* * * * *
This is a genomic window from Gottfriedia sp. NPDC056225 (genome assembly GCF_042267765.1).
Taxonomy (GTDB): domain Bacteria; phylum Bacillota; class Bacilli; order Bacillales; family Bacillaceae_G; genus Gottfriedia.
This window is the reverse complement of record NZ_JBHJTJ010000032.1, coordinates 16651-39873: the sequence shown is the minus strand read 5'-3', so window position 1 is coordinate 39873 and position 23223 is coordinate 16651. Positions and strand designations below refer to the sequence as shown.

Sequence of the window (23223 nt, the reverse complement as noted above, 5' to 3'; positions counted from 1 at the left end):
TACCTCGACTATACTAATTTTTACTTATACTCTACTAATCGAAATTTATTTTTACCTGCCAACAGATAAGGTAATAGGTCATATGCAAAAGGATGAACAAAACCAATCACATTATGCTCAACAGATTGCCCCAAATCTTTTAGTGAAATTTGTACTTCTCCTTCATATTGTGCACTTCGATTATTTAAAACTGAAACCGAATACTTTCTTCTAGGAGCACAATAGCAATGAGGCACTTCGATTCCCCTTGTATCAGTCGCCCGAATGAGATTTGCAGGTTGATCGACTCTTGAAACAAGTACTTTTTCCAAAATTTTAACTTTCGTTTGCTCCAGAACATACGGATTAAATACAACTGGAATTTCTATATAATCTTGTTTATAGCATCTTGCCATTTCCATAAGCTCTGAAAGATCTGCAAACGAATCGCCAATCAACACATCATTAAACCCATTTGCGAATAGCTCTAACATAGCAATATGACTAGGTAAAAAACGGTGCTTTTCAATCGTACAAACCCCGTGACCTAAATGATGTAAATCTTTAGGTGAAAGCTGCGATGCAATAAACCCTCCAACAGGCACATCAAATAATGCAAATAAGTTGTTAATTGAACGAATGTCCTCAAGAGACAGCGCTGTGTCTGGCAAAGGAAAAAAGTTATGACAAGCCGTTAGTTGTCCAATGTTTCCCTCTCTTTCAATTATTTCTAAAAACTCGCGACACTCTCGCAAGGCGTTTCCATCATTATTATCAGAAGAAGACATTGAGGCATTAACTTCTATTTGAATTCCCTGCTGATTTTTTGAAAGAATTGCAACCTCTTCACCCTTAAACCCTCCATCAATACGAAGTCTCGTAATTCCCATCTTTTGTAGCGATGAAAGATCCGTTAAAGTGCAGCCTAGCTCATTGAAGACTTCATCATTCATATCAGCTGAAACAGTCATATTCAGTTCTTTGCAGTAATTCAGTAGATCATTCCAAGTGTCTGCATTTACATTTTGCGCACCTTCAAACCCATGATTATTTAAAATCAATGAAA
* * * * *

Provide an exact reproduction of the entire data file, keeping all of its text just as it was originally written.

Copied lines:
This is a genomic window from Gottfriedia sp. NPDC056225 (genome assembly GCF_042267765.1).
Taxonomy (GTDB): domain Bacteria; phylum Bacillota; class Bacilli; order Bacillales; family Bacillaceae_G; genus Gottfriedia.
This window is the reverse complement of record NZ_JBHJTJ010000032.1, coordinates 16651-39873: the sequence shown is the minus strand read 5'-3', so window position 1 is coordinate 39873 and position 23223 is coordinate 16651. Positions and strand designations below refer to the sequence as shown.

Sequence of the window (23223 nt, the reverse complement as noted above, 5' to 3'; positions counted from 1 at the left end):
TACCTCGACTATACTAATTTTTACTTATACTCTACTAATCGAAATTTATTTTTACCTGCCAACAGATAAGGTAATAGGTCATATGCAAAAGGATGAACAAAACCAATCACATTATGCTCAACAGATTGCCCCAAATCTTTTAGTGAAATTTGTACTTCTCCTTCATATTGTGCACTTCGATTATTTAAAACTGAAACCGAATACTTTCTTCTAGGAGCACAATAGCAATGAGGCACTTCGATTCCCCTTGTATCAGTCGCCCGAATGAGATTTGCAGGTTGATCGACTCTTGAAACAAGTACTTTTTCCAAAATTTTAACTTTCGTTTGCTCCAGAACATACGGATTAAATACAACTGGAATTTCTATATAATCTTGTTTATAGCATCTTGCCATTTCCATAAGCTCTGAAAGATCTGCAAACGAATCGCCAATCAACACATCATTAAACCCATTTGCGAATAGCTCTAACATAGCAATATGACTAGGTAAAAAACGGTGCTTTTCAATCGTACAAACCCCGTGACCTAAATGATGTAAATCTTTAGGTGAAAGCTGCGATGCAATAAACCCTCCAACAGGCACATCAAATAATGCAAATAAGTTGTTAATTGAACGAATGTCCTCAAGAGACAGCGCTGTGTCTGGCAAAGGAAAAAAGTTATGACAAGCCGTTAGTTGTCCAATGTTTCCCTCTCTTTCAATTATTTCTAAAAACTCGCGACACTCTCGCAAGGCGTTTCCATCATTATTATCAGAAGAAGACATTGAGGCATTAACTTCTATTTGAATTCCCTGCTGATTTTTTGAAAGAATTGCAACCTCTTCACCCTTAAACCCTCCATCAATACGAAGTCTCGTAATTCCCATCTTTTGTAGCGATGAAAGATCCGTTAAAGTGCAGCCTAGCTCATTGAAGACTTCATCATTCATATCAGCTGAAACAGTCATATTCAGTTCTTTGCAGTAATTCAGTAGATCATTCCAAGTGTCTGCATTTACATTTTGCGCACCTTCAAACCCATGATTATTTAAAATCAATGAAA